Sad, but true: This whole NCAA Tournament thing is going on without Loyola

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It just isn’t the same in San Antonio without the Ramblers around. (AP/Morry Gash)

SAN ANTONIO — It was a funny thing early Sunday afternoon, meandering along the famed River Walk in search of swaths of maroon and gold, of billowing Harry Potter-style scarves, of signs that Loyola is still here and prominent in its own way.

Funny and kind of sad, actually, because there were practically no such signs to be found, at least not by these bleary eyes. Poof! How quickly all the Ramblers fans seem to have disappeared from this town.

It was a Ramblers-mad NCAA Tournament for what felt like a long time. Are they yesterday’s news already?

On a cantina patio, a boisterous, giddy party of at least a dozen Villanova fans devoured tacos and washed them down with beer.

‘‘Ladies and gentlemen, a question,’’ an interloper said. ‘‘Who here was hoping to play Loyola for the championship?’’

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A single hand went up.

‘‘They were a great story,’’ the man said.

‘‘Nah,’’ another said. ‘‘They got lucky. They couldn’t play with us. We’d have killed them.’’

Cold. Crass, though perhaps no more so than interrupting strangers while they’re dining. But also quite possibly true.

Villanova, which will face Michigan for the national title Monday, pretty clearly is the best team in the country. Kansas, which got its doors blown off by the Wildcats on Saturday, undoubtedly would agree. One person’s take, for what it’s worth: Loyola never was going to cut down the nets at the Alamadome. If Michigan didn’t take care of the Ramblers, Villanova would have — likely without too much trouble.

But who took us off on that tangent, anyway? The point here is that it’s all over for the Ramblers — they’ve disappeared — and we’re left to wonder what’s going to become of them and their program. How good will Loyola be? How interested will Chicago be?

‘‘We’re going to be very good for the next couple of years, I can promise you that,’’ freshman Lucas Williamson said.

Almost as soon as most of us got to know them, we’ll have to learn to live without Ben Richardson, Donte Ingram and Aundre Jackson, the seniors who did so much to power this Ramblers train.

If we’re going to continue watching Loyola basketball — and wouldn’t it be nice if we did? — we’ll get to learn some new names. One of them is Aher Uguak, a 6-7 wing player who was born in Egypt to South Sudanese parents, grew up in Canada and transferred to Loyola from New Mexico. That would be dizzying and fascinating enough even if he weren’t also a cousin of former Bulls star Luol Deng.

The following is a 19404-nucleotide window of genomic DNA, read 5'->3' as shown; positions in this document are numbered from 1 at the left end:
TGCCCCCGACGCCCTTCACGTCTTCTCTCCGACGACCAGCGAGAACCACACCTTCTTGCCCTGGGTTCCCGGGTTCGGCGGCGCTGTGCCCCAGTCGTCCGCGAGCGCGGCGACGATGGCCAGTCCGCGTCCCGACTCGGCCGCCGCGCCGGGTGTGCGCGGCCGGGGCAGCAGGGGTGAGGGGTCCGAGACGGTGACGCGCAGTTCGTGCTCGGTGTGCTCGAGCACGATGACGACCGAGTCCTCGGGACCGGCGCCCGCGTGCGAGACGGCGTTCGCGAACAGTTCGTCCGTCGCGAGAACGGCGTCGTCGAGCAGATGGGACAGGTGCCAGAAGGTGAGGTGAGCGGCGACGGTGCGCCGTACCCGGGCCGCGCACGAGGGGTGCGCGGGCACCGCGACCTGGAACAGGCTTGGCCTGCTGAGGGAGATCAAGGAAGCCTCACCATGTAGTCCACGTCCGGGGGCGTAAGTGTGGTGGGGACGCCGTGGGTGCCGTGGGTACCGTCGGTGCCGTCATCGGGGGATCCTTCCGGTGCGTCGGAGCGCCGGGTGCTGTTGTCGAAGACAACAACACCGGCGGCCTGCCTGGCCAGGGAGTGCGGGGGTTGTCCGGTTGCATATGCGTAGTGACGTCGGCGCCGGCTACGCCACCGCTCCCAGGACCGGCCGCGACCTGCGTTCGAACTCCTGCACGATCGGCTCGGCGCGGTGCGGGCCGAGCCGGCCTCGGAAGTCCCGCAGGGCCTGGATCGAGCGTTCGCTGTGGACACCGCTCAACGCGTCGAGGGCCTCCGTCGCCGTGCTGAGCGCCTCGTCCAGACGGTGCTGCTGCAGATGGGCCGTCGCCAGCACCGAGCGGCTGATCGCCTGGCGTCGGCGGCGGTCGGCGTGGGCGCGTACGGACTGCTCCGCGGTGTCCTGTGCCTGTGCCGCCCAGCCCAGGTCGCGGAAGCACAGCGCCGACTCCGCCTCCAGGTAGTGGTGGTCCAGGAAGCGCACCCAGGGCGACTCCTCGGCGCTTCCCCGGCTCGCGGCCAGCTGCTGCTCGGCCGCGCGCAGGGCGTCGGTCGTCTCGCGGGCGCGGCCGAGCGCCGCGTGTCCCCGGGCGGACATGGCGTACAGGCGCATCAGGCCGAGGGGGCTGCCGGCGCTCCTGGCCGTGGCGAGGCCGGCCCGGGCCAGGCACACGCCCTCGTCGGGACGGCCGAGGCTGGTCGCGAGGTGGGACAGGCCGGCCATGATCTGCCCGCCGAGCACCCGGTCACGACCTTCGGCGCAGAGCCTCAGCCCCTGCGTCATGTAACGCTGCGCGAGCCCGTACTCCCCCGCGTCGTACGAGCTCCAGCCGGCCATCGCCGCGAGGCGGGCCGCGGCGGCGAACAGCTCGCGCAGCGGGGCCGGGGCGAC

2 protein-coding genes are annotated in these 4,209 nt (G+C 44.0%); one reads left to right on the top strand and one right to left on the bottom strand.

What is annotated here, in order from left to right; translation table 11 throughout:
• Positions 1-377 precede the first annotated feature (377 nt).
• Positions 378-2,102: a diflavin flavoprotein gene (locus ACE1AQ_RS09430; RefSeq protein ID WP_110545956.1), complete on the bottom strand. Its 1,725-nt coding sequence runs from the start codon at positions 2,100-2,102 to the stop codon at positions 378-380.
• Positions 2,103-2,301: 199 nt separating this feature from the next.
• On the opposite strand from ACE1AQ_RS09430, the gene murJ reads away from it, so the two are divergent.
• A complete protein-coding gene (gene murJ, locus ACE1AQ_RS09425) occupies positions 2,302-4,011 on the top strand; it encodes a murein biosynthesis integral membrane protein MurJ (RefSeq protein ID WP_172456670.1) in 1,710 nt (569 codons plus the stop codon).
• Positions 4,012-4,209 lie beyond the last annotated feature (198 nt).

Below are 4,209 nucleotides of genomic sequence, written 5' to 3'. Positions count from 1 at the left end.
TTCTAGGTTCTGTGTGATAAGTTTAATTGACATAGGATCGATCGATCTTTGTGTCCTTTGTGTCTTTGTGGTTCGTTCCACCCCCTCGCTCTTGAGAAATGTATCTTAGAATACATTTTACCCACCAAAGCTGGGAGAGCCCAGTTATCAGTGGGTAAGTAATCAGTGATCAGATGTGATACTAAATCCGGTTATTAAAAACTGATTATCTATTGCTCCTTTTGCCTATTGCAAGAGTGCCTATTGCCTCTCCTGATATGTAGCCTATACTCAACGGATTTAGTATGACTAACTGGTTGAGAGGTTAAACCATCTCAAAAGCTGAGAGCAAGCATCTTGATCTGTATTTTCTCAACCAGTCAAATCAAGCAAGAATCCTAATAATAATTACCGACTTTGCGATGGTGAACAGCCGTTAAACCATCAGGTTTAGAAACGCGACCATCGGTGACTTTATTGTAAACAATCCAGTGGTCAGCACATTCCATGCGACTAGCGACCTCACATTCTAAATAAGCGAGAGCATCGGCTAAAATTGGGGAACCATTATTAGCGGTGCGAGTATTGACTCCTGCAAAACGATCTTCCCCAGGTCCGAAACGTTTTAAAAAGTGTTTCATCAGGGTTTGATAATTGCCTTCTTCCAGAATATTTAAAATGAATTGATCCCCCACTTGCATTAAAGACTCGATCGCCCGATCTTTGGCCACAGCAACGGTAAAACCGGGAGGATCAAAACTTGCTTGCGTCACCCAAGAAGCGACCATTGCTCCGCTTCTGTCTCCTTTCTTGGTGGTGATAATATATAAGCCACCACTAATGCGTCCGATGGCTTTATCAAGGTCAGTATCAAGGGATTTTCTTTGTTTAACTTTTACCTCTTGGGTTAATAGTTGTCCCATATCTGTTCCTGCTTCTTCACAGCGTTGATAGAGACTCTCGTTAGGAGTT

‘‘Y’all are going to know who he is next year,’’ Williamson promised.

Uguak redshirted this season, but he was along for the ride through Dallas, Atlanta and San Antonio, unable to play with his teammates, even though he so wanted to. But one of the beautiful things about being young is having the ability to believe wholeheartedly in such a far-fetched notion as the Ramblers making another run to the Final Four in 2019.

‘‘Hopefully at the beginning of the year they show us some love, and hopefully we start out ranked in the Top 25,’’ Uguak said. ‘‘Next year will be exciting because we have a chance to get back to this position we’re in right now. I think we can become one of those programs that’s considered mid-major but really plays with the best of them and is a high-level program.’’

Coming off the Final Four, all the Ramblers expect Gentile Arena to be packed next season, too. If they didn’t believe like that, they wouldn’t have beaten Miami, Tennessee, Nevada and Kansas State and won a school-record 32 games. They wouldn’t have come within a well-played half of taking a swing at Villanova for the national title.

But will the seats really be filled on an ongoing basis, like they were in the Ramblers’ last home game — the only sellout of the season?

‘‘I believe in Chicago,’’ said Ingram, who played high school ball at Simeon. ‘‘I think Chicago will care about Loyola from here on. With our success and the things we’ve done? I mean, that should be the legacy this team leaves.’’

However that legacy is defined, its presence here is already missed. The Villanova fans, the Michigan fans, the many Kansas fans still poking around these parts — they’re OK and all, but they hardly represent the underdog, the overachiever, the indomitable spirit.

It’s just blue bloods and basketball now. And tacos. And beer. OK, so it’s not so bad. But it’s also just not the same.

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